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Prada targets cost cuts in 2015 as third-quarter profit falls 44 percent

By Clare Baldwin and Valentina Za
The Prada logo is pictured during the showcase of the Autumn/Winter 2014 collection at Milan Fashion Week February 20, 2014. REUTERS/Alessandro Bianchi

By Clare Baldwin and Valentina Za

HONG KONG/MILAN (Reuters) - Italian luxury group Prada <1913.HK> said it would continue to cut costs next year and open fewer shops than planned after its profit slumped 44 percent in the three months to end-October, hurt by declining sales.

Street protests in Hong Kong since late September have added to the difficulties Prada faces in Asia Pacific - its biggest regional market accounting for 38 percent of sales - as slowing economic growth and a crackdown on corruption in China cooled consumer demand.

Group sales fell 6 percent in August-October to 792 million euros (625.32 million pounds), Prada said on Friday. Before accounting for currency moves, sales were down 8 percent from a year ago.

Net profit fell to 74.5 million euros from 132.6 million euros. Earnings before interest and tax also fell 44 percent.

"We acknowledge that the results are below expectations, not only for external market conditions but also for some internal factors," Chief Financial Officer Donatello Galli told an analyst call.

Galli said he saw no improvements in the short term and declined to give an outlook for 2015. The board would examine cost-cutting measures in January and the group would cancel or delay some of the 50 shop openings pencilled in for next year.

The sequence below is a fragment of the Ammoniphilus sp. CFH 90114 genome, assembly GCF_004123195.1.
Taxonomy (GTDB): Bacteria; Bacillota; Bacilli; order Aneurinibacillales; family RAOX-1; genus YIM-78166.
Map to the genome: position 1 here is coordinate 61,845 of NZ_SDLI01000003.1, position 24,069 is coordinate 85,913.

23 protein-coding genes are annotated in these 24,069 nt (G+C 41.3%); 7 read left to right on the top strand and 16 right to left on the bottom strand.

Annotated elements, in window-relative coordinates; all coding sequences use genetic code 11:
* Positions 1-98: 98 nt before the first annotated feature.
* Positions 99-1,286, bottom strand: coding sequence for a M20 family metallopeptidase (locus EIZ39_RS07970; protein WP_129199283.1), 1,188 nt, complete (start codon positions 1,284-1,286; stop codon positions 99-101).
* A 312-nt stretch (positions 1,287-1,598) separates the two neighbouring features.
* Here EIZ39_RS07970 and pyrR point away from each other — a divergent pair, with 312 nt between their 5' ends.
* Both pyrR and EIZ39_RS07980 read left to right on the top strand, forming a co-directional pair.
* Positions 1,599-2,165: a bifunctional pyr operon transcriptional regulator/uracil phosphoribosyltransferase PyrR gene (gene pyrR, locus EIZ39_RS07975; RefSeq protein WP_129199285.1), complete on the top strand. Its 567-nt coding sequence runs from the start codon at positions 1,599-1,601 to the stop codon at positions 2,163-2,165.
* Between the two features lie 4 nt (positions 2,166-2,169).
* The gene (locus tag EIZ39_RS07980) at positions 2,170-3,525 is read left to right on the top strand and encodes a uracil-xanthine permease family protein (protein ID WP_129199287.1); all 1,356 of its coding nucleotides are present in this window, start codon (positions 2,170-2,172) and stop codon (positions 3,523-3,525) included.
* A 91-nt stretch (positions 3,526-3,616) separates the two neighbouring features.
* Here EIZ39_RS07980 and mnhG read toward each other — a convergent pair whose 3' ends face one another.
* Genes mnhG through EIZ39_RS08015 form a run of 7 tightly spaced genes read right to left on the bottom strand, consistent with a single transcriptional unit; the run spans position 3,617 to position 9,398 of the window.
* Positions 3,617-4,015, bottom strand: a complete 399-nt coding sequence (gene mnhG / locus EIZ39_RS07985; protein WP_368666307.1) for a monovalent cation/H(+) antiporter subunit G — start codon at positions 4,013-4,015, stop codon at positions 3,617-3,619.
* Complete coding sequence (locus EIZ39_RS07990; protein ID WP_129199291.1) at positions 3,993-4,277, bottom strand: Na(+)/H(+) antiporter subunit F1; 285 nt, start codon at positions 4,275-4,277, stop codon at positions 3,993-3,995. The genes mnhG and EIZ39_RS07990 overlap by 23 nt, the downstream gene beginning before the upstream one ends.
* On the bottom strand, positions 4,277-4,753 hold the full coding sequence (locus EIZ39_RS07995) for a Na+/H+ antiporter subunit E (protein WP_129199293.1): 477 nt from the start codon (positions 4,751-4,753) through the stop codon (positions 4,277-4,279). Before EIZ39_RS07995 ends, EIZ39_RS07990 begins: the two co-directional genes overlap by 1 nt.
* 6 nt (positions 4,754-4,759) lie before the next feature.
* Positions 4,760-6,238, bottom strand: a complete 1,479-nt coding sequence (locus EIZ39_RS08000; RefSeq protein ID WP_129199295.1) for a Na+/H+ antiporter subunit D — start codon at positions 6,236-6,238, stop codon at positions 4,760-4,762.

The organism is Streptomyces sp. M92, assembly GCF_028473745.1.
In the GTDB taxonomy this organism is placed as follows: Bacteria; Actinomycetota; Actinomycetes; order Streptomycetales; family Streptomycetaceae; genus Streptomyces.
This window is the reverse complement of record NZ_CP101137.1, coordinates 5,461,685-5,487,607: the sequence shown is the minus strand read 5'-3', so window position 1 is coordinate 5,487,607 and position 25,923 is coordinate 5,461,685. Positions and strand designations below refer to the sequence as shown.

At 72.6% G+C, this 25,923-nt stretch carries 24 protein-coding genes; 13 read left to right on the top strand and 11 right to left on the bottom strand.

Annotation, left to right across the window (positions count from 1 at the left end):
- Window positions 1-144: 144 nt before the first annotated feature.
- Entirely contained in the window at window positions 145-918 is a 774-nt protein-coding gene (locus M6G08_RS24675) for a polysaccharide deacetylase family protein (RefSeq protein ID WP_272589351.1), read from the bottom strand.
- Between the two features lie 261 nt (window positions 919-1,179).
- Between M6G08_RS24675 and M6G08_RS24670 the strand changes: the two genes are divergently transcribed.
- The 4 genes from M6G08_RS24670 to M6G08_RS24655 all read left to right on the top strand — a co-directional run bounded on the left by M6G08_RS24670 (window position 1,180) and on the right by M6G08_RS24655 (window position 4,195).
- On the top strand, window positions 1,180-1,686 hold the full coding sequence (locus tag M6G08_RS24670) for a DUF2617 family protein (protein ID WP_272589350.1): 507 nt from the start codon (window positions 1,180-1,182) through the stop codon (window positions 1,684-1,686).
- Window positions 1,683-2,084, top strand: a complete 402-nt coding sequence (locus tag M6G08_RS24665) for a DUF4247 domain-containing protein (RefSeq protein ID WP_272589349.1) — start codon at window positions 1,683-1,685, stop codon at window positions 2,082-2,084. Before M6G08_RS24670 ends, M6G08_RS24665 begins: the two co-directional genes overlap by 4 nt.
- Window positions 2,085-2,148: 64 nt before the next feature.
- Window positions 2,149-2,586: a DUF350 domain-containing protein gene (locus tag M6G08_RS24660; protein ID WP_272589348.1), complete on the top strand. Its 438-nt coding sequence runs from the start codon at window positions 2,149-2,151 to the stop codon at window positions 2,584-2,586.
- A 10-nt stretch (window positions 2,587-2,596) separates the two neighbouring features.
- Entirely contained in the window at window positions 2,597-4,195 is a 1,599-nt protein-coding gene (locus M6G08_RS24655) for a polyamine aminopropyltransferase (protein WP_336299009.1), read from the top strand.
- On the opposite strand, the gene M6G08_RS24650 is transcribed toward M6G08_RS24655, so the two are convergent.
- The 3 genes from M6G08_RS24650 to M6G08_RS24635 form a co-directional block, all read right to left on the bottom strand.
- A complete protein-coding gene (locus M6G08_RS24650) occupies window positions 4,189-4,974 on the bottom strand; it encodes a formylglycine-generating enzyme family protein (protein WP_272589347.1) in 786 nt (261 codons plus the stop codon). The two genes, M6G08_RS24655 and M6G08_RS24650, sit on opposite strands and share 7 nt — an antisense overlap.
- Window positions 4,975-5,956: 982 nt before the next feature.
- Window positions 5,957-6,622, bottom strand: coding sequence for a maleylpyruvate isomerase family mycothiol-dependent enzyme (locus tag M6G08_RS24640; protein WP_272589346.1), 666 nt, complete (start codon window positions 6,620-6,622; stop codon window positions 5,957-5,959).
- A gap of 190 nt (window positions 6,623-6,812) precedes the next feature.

"We need to adapt our organisation to a context of market volatility," he said, citing increased competition.

Prada's key sales of high-margin leather goods fell 9 percent in the quarter. The maker of Miu Miu handbags will seek to spread its leather goods offering across a wider price range.

"We lacked volumes and probably also new products in some price ranges," Galli said.

New products will target the 1,000-1,200 euro price bracket but also the higher 2,500-2,700 euro range.

Pro-democracy protests which have blocked access to major Hong Kong shopping districts for nearly two and a half months contributed to a 9 percent decline in Prada's sales in Greater China. Slowing gambling activity in Macau also weighed.

"We expect at least three more quarters of weak top-line trends, declining margins and negative EPS (earnings per share) growth for Prada, so we recommend investors use recent share price strength as a selling opportunity," Credit Suisse research analyst Karim Salamatian wrote in a note late last month.

(Additional reporting by Meg Shen and Sabina Suzzi, Editing by Mark Potter and David Evans)